Dance helps to preserve traditions for the future
ON WEEKENDS, the Cape Town city streets are a hive of activity, as buskers sing and dance to entertain tourists and those passing by for small change.
For one group of dancers, their act is about more than just earning money on weekends. The Intyatyambo traditional group from Langa consider themselves artistic performers.
“We come here at least twice a month to dance. We are a group of about 30,” explained 18-year-old Nolwazi Simazi. “I joined the group when I was 12 years old, when a friend who had already been going for a year asked me to join her.
“It opened my eyes about myself as a young Xhosa maiden.
“We come to town to perform for tourists, who love joining in and learning our moves – it is a lot of fun.”
Nokuthula Dayimani, who runs a dance school in Site B, Khayelitsha, said she hoped to instil a love for their traditions in the youth through dance.
“Children of today are not really interested in knowing their culture and heritage as African children; all they know about themselves is what they see on television sets,” she said.
“When I first started this back in 2002, I did it because I saw a lot of young children wandering the streets with nothing to do during at weekends and after school and picking up bad habits, like joining gangs and getting boyfriends at an early age.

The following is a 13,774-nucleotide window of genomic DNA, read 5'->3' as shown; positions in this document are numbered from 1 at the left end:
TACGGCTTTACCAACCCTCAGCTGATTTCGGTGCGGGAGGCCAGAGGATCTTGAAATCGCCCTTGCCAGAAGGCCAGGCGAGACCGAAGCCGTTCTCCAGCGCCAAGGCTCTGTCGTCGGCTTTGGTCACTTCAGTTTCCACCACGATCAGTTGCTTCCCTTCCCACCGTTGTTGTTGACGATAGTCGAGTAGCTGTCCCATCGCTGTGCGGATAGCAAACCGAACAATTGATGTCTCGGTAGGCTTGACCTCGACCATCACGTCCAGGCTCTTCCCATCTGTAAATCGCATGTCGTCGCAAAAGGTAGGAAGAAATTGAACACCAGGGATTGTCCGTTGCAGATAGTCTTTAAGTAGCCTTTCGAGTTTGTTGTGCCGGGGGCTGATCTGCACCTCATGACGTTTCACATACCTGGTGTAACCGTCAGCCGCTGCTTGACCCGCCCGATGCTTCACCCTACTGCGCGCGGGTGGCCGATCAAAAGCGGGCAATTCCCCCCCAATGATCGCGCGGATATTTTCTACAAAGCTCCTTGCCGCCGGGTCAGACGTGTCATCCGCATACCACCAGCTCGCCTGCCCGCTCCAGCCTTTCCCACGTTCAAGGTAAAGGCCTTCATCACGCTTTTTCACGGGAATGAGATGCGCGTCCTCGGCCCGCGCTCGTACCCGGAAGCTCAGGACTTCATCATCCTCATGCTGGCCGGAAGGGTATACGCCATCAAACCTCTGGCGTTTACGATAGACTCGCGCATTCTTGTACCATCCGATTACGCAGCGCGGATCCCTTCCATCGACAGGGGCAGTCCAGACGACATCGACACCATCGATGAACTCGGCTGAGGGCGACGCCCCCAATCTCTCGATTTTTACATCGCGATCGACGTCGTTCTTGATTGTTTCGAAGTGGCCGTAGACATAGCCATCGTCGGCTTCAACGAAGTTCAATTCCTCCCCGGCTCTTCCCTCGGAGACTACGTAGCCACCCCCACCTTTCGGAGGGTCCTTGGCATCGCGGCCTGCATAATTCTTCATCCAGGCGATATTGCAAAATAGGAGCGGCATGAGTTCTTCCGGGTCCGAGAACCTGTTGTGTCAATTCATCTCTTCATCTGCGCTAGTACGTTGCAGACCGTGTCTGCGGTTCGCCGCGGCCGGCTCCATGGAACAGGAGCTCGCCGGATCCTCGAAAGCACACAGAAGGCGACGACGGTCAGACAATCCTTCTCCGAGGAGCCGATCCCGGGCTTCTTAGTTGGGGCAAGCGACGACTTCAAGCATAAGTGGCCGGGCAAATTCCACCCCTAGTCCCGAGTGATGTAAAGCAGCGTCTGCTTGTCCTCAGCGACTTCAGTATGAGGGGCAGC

“So, I gathered a small group from my street and started a dance group.
“As Xhosa people, we have different dances for different occasions, like umngqungqo. This is a dance performed by elderly women during ritual ceremonies. Then there is umdudo. This is usually done at weddings. There is umguyo, done by young boys before going to the mountain, and then there is umxhentso, performed by Sangomas during their ceremonies, and also popular among young girls during traditional ceremonies.
“We are not only teaching these children about dances but about our roots as Xhosa people, about the origins of many of the rituals we still practise. We teach them about what it means to be a young woman and young man and how each of them behaves.
“It goes far beyond just dancing. The songs that they sing also have significant meaning and we teach them to take pride in who they are because living in cities and only going to the Eastern Cape in December, unfortunately, means our children become too modernised and forget our culture.
“If they don’t know their roots, how will they teach their children and grandchildren? This is a way of ensuring our heritage does not die.”